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How to Get Book Donations


Since its inception in 1990, San Diego–based nonprofit The Bookman has given away more than 8 million books to needy organizations in every U.S. state and 70 countries. Each year, charitable book projects such as this undertake massive donation drives for new and gently used books. Schools, synagogues, churches and nonprofits also accept donations for used-book sales to raise funds. Acquiring books for your drive requires being enthusiastic about your mission, spreading the word and enlisting as much help as possible.

Write a press release about your book drive and send it to local print and online newspapers, television and radio stations and alternative weekly papers. Include a brief history of your organization, the reason behind your book-donation drive and your contact information.

Create Facebook and MySpace pages to promote your drive and encourage donations. Frequently update the page with news, short feature stories and photos. If your drive is benefiting outside organizations, include interviews with recipients of your donated books. You can also create a website or blog that discusses your drive and includes photos and stories.

Contact book publishing companies by phone, letter or email and request donations of surplus stock. The Publishers Global online directory lists contact information for more than 5,000 presses worldwide.

Call bookstores, libraries and schools--or stop by in person--and ask for donations of unwanted or unneeded books. Also ask whether the business or institution might be willing to set up bins or boxes for customers, patrons and students to donate books to your cause.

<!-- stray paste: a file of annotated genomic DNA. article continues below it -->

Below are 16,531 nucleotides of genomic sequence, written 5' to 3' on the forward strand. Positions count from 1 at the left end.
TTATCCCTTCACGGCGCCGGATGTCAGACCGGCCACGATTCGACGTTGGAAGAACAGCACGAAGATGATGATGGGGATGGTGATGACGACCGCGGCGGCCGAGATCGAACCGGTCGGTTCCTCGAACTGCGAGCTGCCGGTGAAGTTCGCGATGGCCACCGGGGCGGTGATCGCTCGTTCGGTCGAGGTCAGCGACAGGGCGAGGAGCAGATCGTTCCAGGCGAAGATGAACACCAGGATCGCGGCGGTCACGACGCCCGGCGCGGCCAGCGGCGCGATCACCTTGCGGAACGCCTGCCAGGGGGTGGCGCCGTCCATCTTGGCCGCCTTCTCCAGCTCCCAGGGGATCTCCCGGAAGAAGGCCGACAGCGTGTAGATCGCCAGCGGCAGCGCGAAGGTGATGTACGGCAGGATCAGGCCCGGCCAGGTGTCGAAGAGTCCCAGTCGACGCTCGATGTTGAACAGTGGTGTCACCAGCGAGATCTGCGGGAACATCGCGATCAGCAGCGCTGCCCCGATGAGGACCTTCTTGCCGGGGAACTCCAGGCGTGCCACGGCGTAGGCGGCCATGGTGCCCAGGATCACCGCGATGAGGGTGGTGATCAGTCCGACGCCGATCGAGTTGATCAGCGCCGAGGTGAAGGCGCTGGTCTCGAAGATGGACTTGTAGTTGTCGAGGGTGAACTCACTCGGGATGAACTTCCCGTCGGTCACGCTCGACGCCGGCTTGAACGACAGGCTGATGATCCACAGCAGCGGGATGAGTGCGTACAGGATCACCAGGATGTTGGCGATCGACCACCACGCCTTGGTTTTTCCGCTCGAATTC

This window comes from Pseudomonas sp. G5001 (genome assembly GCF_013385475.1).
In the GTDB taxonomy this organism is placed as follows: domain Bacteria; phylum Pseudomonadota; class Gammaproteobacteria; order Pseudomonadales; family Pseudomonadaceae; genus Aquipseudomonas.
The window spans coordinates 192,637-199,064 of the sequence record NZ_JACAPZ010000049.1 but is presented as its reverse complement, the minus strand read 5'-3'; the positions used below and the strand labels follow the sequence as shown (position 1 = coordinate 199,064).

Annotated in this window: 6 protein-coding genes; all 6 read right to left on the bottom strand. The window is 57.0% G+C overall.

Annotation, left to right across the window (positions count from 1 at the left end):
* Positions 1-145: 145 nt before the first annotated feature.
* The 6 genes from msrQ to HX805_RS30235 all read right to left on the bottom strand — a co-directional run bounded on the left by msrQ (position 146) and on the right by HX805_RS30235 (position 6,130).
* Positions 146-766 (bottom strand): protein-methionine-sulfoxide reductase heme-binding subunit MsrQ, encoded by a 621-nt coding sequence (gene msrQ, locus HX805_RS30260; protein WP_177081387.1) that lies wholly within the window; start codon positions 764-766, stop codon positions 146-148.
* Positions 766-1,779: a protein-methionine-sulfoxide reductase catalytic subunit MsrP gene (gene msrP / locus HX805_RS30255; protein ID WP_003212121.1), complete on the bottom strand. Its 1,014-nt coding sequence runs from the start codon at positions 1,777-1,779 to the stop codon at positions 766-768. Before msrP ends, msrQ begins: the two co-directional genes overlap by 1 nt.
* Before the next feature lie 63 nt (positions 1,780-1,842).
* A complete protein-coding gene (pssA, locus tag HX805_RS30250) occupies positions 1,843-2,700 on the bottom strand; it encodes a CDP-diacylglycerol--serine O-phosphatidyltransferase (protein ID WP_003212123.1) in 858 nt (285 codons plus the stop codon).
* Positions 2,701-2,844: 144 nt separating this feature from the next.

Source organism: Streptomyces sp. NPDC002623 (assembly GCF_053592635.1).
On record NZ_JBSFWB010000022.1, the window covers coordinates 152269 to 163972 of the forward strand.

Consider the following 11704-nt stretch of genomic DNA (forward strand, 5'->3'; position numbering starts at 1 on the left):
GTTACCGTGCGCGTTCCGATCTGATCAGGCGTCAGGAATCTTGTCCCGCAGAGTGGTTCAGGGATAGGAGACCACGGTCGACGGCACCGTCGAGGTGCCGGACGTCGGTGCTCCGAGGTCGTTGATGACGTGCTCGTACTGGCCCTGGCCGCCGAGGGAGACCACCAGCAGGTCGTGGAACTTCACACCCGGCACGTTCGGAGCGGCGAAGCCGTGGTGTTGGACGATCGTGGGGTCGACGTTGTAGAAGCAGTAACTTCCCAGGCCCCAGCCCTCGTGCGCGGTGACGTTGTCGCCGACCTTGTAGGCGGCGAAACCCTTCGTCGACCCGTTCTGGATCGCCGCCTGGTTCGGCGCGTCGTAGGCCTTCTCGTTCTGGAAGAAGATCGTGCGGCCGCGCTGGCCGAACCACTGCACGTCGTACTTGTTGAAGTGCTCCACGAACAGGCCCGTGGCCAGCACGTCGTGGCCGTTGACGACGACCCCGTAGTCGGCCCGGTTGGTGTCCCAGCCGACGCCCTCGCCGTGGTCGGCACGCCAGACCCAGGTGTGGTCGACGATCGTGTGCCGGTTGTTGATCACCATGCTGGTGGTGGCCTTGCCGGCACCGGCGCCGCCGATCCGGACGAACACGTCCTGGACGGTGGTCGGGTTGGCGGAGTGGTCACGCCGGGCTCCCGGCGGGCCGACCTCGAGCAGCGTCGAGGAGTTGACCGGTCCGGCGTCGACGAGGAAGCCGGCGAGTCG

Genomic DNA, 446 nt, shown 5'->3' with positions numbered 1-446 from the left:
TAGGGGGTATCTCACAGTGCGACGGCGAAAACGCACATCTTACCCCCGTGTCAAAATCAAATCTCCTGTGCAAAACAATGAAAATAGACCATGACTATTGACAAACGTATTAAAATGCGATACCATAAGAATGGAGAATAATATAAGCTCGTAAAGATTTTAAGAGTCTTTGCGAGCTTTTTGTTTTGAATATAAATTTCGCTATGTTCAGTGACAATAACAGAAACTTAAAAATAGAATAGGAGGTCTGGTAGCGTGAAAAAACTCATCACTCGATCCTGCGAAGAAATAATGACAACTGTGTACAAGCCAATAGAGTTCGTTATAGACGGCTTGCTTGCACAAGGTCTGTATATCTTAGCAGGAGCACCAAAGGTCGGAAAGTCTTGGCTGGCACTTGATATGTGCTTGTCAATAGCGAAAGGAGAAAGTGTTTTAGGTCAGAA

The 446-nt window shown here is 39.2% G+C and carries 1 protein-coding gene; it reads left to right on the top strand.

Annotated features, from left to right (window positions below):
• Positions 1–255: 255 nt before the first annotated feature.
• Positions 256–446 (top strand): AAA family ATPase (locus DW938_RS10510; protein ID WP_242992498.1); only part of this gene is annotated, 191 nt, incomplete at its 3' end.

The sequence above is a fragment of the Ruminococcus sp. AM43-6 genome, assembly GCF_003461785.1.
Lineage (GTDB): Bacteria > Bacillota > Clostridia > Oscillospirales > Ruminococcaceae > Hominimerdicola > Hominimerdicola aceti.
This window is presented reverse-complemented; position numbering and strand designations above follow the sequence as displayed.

Post announcements about your drive and how people can donate in the "Community" section of free online classified ad sites such as Craigslist.

Tell your friends, colleagues, neighbors and family members about your drive. Ask whether they can organize mini book drives at their workplaces, schools, social gatherings or places of worship.

Tips
  • Encourage donations by offering prizes to individuals who collect the most books.
  • Ask businesses or schools whether they have unused storage space where your organization can store its donations.
  • Keep your books in cool, dry environments to protect them from mold and mildew.
  • Don't think you can organize a drive by yourself. Many hands make light work.
About the Author

Angela Brown has been a book editor since 1997. She has written for various websites, as well as National Public Radio, Pacifica Radio and more than 20 fiction anthologies. Brown earned a Bachelor of Arts in theater and English from the University of Wisconsin.

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